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Adventures in self-sufficiency: growth through generosity-blog

Adventures in self-sufficiency: growth through generosity

The next in my series on self-sufficient living looks at the importance of generosity to economic growth

Posted on: 11th March 2013

In difficult economic times, it is hardly surprising that ‘growth’ is a preoccupation of our politics at the moment. During the sixties and seventies when my family developed a smallholding, it was a time of increasing economic concern. Our smallholding was a spare time project, but the worse the economic outlook appeared, the more it also seemed prudent to prepare for the worst.

One thing we learned was that while growth certainly depends on hard work, generosity ios equally important. As I have already written, we relied on the generosity of friends and strangers alike with their advice and assistance. And we relied on generosity of a more concrete kind as our flock of Jacob sheep grew, and we realised that we urgently needed some new land. We weren’t sure what to do, but then a villager, Q, heard about our predicament. He was happy to allow us to use his field rent free, as long as we spent a sum equal to its farm rental value on keeping it in proper order.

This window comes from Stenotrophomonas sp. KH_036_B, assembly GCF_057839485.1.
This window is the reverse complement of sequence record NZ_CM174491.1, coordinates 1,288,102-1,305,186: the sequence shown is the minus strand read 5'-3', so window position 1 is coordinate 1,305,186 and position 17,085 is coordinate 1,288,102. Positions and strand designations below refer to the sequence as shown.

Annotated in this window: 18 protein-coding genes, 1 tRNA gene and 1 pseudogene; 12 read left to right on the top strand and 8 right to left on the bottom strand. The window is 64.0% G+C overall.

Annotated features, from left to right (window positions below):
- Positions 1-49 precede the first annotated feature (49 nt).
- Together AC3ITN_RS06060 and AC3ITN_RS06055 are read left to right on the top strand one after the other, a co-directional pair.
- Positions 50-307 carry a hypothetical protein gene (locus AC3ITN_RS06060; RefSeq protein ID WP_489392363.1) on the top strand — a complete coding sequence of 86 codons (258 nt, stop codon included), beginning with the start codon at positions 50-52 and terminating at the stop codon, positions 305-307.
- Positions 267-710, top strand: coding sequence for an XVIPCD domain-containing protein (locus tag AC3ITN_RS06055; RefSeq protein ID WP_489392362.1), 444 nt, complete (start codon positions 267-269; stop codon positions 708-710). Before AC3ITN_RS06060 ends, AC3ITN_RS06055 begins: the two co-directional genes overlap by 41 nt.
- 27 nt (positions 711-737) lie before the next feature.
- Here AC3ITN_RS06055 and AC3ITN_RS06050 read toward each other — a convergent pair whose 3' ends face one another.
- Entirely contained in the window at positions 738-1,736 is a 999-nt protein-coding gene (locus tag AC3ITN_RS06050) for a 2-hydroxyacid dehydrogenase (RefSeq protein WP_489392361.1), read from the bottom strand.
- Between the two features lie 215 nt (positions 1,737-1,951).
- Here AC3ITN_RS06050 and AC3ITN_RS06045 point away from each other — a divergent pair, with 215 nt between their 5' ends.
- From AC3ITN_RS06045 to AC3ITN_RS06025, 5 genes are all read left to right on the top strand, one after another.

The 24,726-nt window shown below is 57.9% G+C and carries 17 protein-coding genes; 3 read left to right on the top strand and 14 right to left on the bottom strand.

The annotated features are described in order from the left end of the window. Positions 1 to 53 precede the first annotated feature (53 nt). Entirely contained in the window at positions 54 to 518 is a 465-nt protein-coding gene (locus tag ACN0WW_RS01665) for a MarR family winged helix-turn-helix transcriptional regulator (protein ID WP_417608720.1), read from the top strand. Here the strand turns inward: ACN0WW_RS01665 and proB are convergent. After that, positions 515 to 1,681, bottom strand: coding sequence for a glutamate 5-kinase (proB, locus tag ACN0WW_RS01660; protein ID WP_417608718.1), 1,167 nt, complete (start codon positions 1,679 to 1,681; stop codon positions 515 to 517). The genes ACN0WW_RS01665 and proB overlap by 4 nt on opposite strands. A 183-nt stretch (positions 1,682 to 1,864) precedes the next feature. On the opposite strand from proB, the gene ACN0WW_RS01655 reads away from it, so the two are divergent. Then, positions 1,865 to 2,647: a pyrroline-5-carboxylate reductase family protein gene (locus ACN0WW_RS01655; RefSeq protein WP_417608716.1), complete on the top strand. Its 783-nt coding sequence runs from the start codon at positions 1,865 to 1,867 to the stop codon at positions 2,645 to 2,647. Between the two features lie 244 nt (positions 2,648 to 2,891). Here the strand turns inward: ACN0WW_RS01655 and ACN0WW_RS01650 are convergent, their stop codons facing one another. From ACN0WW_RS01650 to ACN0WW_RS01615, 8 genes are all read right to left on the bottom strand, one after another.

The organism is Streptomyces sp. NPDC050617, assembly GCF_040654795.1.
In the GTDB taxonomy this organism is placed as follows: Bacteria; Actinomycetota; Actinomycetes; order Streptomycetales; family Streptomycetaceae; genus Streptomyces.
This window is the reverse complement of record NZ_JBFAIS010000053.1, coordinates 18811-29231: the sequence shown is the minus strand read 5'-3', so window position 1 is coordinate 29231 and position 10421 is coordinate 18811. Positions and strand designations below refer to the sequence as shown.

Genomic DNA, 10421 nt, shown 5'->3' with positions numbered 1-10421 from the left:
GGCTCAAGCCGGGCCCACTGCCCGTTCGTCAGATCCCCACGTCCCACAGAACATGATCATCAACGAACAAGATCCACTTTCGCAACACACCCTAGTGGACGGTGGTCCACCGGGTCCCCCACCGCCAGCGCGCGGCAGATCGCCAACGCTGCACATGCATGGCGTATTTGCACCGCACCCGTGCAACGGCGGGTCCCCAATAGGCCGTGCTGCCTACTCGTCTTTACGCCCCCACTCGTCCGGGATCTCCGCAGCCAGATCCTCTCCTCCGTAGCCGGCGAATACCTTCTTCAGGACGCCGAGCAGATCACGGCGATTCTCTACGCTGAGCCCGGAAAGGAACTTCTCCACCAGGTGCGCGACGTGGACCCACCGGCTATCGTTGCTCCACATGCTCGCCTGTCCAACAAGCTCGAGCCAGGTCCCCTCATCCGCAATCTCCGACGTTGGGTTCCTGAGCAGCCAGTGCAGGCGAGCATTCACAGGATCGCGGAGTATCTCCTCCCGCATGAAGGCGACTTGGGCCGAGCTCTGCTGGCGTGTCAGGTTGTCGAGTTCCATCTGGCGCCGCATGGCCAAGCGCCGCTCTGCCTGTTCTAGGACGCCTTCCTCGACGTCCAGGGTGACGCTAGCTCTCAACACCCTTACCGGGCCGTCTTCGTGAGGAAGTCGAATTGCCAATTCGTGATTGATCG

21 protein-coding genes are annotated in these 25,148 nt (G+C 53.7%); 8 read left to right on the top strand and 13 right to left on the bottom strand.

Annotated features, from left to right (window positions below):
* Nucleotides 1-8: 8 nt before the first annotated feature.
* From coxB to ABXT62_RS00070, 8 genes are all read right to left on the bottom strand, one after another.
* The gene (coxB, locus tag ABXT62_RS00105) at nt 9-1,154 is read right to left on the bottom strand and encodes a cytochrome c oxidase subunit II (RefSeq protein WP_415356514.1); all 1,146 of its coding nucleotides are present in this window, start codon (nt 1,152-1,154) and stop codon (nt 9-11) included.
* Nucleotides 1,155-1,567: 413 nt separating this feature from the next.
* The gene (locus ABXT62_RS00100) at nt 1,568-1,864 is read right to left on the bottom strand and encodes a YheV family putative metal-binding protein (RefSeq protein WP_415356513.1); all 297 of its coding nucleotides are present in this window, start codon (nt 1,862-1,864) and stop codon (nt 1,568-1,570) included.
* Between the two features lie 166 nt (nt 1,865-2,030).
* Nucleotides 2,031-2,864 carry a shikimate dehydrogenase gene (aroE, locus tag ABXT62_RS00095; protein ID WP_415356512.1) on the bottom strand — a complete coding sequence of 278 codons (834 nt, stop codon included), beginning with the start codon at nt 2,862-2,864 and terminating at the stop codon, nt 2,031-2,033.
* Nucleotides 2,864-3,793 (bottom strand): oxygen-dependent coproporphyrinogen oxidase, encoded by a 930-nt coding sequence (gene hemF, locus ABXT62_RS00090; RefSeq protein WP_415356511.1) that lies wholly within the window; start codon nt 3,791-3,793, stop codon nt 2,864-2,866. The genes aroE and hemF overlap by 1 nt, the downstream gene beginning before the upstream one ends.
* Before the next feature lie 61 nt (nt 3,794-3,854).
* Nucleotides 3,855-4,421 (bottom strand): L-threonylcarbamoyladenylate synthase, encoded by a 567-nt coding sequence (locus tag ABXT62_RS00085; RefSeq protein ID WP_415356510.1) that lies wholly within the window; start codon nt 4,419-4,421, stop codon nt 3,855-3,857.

An inspired offer

It was an inspired offer, and we wasted little time in accepting it. Some friends of ours advised that the best way to get the field in order again (it had previously been grazed too heavily by horses) would be to graze it with sheep and bullocks together, then take a hay crop before grazing it with bullocks again.

We had the sheep, but we still needed to acquire some bullocks – Angus and Ogilvy. As I wrote before, these were the first pure farm animals we owned. (We later raised other bullocks, and we were told that the flavour of our beef was very good.)

So Q’s offer allowed us to expand our business, while at the same time Q’s field was kept in good order – and he had the satisfaction of seeing it put to good use.

We depended on similar generosity from other villagers. At any one time, we used fourteen acres of other people’s land at any one time. We found that the owners were usually more than happy to accept meat or milk instead of rent. 

Resources multiply when used wisely

This taught us some important economic lessons. When wealth and resources are used wisely and generously, they can multiply. This principle does not only apply to farming, of course. It is the same logic which motivates investors to fund start-up companies. (They hope to benefit financially once the business is profit-making, but also receive satisfaction from seeing a new company grow.)

When people asked us what we had achieved with our smallholding, I pointed out that aside from the great personal benefits, in our own very small way, our efforts were helping to increase the national wealth, and therefore the possibilities of future employment.

As tough economic times return, we would do well to remember that generating growth requires hard work, but equally, generosity.

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